Today was fairly warm, at least, so while his son and Libby Kimmelman’s daughter might get wet, they wouldn’t get chilled. Eric probably wouldn’t even get that wet, since Mrs. Karpinsky had had the foresight to make him bring an appropriate jacket. Reva’s windbreaker offered her a little
protection—not much, but her behavior implied that she didn’t care. She loped ahead of Libby and Ned, zigzagging between the buildings and the curb and belting out excerpts from
“‘Tommy, can you hear me?’” she sang at top volume. If Tommy was anywhere within the five boroughs or northern Jersey, Ned thought, he could hear her.
“She’s been trying out for solos for the past few years, but she never got one,” Libby explained. She seemed almost as excited as her daughter, her smile filling the half of her face that wasn’t taken up by her eyes. “I know how badly she wanted a solo, and this is her last year in the lower school. I’m so thrilled for her.”
Reva was obviously even more thrilled. Teenagers often acted blasé about things that really ought to turn them on.
didn’t apply to Libby’s daughter, however. She jogged to and fro, arms outstretched, backpack bobbing against her shoulder as she sang. Eric appeared bewildered by her behavior, but he was still at the age when boys believed girls were congenitally insane. Reva’s zany exuberance probably strengthened that conviction. He gave her a wide berth so she wouldn’t stampede him in her romps around the sidewalk, but he watched her like an entomologist observing a new species of insect.
“Won’t she ruin her voice, trying to sing louder than all the street noise?” Ned asked Libby. If he could hear her over the din of auto and bus traffic, she had to be singing pretty loudly.
“What noise?” Libby laughed. “Your Vermont roots are showing. This is quiet for New York.”
If this—the honking horns, the rumbling engines, the whoosh of tires spinning through puddles and the drumming of rain on the taut umbrella—was Libby Kimmelman’s idea of quiet, he’d hate to think what her idea of loud was. Maybe, if Eric got into the Hudson School and they decided
to remain in Manhattan instead of moving to a suburb, Ned would get used to the noise, too.
And he wasn’t sure he and Eric would stay in Manhattan if he couldn’t get Eric into a better school than the one he was currently attending.
How did the kid’s interview go? Did Libby even remember it? Ever since she’d emerged from her office, she’d been one hundred percent focused on her own child. Ned didn’t blame her, but what about Eric? He struggled to figure out a discreet way of asking Libby about the time—nearly an hour—she’d spent with his son.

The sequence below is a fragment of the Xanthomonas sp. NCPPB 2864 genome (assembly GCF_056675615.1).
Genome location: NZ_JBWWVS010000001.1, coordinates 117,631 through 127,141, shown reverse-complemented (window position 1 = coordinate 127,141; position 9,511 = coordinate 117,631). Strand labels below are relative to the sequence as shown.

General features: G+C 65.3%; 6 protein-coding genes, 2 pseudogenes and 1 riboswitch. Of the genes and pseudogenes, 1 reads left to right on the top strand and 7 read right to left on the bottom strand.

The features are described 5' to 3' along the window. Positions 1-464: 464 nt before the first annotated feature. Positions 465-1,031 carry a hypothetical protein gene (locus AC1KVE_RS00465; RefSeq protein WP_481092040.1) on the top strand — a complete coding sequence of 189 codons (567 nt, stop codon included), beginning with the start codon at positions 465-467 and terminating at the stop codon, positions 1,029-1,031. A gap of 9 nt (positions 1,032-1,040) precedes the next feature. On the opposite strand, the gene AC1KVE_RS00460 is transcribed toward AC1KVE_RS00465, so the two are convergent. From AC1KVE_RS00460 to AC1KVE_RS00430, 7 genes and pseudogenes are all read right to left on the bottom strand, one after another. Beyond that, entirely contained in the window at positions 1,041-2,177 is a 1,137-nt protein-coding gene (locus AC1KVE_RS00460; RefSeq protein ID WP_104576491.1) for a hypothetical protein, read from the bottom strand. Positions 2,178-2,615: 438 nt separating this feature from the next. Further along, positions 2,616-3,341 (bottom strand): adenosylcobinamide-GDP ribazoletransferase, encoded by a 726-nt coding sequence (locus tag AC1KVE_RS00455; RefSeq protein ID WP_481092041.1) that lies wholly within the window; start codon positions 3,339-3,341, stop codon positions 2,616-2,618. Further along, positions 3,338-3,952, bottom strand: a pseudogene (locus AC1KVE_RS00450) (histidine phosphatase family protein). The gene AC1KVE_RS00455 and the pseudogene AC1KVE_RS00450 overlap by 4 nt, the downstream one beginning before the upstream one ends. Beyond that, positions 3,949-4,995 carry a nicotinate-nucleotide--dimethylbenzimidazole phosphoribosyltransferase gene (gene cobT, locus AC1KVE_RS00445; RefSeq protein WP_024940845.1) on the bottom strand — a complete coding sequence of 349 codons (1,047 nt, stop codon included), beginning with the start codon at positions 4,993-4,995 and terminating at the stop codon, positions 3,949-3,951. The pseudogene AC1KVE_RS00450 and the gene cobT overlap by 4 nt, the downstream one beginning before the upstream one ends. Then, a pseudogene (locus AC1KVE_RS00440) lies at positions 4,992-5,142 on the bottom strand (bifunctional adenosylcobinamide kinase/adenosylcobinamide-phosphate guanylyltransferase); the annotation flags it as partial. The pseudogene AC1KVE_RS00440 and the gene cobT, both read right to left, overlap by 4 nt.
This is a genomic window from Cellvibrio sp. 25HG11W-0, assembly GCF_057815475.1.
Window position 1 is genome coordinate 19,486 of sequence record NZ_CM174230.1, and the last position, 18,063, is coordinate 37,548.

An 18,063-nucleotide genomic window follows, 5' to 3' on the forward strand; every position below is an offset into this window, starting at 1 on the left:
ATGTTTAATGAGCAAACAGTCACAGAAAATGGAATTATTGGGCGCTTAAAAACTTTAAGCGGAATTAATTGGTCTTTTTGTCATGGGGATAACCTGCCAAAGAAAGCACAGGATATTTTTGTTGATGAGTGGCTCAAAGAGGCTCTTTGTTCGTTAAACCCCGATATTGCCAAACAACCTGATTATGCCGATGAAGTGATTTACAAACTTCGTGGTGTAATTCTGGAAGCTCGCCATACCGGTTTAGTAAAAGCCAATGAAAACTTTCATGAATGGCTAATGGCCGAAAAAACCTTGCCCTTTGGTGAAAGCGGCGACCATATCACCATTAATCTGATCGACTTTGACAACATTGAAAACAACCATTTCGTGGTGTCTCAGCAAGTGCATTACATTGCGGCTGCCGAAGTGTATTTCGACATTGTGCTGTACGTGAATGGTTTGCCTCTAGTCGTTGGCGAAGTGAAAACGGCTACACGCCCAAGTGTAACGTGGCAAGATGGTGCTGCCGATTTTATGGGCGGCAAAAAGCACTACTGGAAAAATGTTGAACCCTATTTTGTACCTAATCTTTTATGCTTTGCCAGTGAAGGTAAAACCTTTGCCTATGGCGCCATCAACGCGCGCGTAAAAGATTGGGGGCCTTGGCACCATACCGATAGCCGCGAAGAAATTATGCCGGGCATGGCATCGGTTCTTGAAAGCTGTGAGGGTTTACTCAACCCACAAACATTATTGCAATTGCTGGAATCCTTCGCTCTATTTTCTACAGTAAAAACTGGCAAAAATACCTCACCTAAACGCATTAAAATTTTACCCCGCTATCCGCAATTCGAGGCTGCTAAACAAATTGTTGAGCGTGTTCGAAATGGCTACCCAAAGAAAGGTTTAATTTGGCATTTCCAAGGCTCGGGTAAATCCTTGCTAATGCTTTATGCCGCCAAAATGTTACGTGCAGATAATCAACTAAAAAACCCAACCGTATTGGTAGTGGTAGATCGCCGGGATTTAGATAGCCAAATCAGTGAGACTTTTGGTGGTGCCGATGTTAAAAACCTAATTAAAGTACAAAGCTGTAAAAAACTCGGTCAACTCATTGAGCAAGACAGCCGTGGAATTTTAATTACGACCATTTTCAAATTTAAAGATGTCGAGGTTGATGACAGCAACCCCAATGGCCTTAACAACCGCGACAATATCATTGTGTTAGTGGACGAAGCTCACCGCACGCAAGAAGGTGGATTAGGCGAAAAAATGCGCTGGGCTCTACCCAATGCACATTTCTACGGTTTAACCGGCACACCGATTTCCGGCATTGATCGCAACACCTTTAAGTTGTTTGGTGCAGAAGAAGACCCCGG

She glanced at him and, evidently, saw the unvoiced question in his expression. “You’re curious about Eric’s interview,” she guessed.
“Yeah,” he confessed. “Can you tell me anything?”
She studied his face for a moment, then turned forward as they approached a corner. “It went fine.”
Now, that was an informative answer, he thought sarcastically.
“I really—I’m sorry, but it would be unethical for me to go into detail with you, Mr. Donovan.”
“Ned,” he corrected.
“Ned.” A smile flickered across her lips. “Eric is a smart, funny boy. Poised and self-confident. I would never have suspected that he was new to the city, or that he…well, he’s faced some challenges most kids his age never have to know.”
Ned’s pity meter sent out a preliminary warning signal, but before he could say anything about Deborah, Libby continued. “I’m still not sure how many openings we’ll have in next year’s fifth-grade class, or how many applicants we’ll have for those openings. But for what it’s worth, Eric’s right in the thick of it.”
Still not what Ned hoped to hear. He wanted her to say
she’d been blown away by Eric, downright flabbergasted by his brilliance and charm, willing to kick someone out of the Hudson School to make room for him, if necessary.
“Right in the thick of it” wasn’t bad, though.
“He and I discussed Egyptology,” she added. “I gather you took him to the Egypt exhibit at the Met recently.”
“A couple of months ago,” Ned told her. “He liked walking through the pyramid.”
“He liked more than that. He told me he’s been reading up on the Internet about hieroglyphics. He seems fascinated with codes and languages.”
“Either that, or he’s fascinated with the Internet.” That she continued to talk about Eric while her daughter danced around a puddle and let her voice soar over West End Avenue struck Ned as a good sign. He waited for Libby to tell him more—did a fascination with codes and languages give a Hudson School applicant an edge?—but she fell silent when her shoulder bumped his and she stumbled on an uneven slab of sidewalk.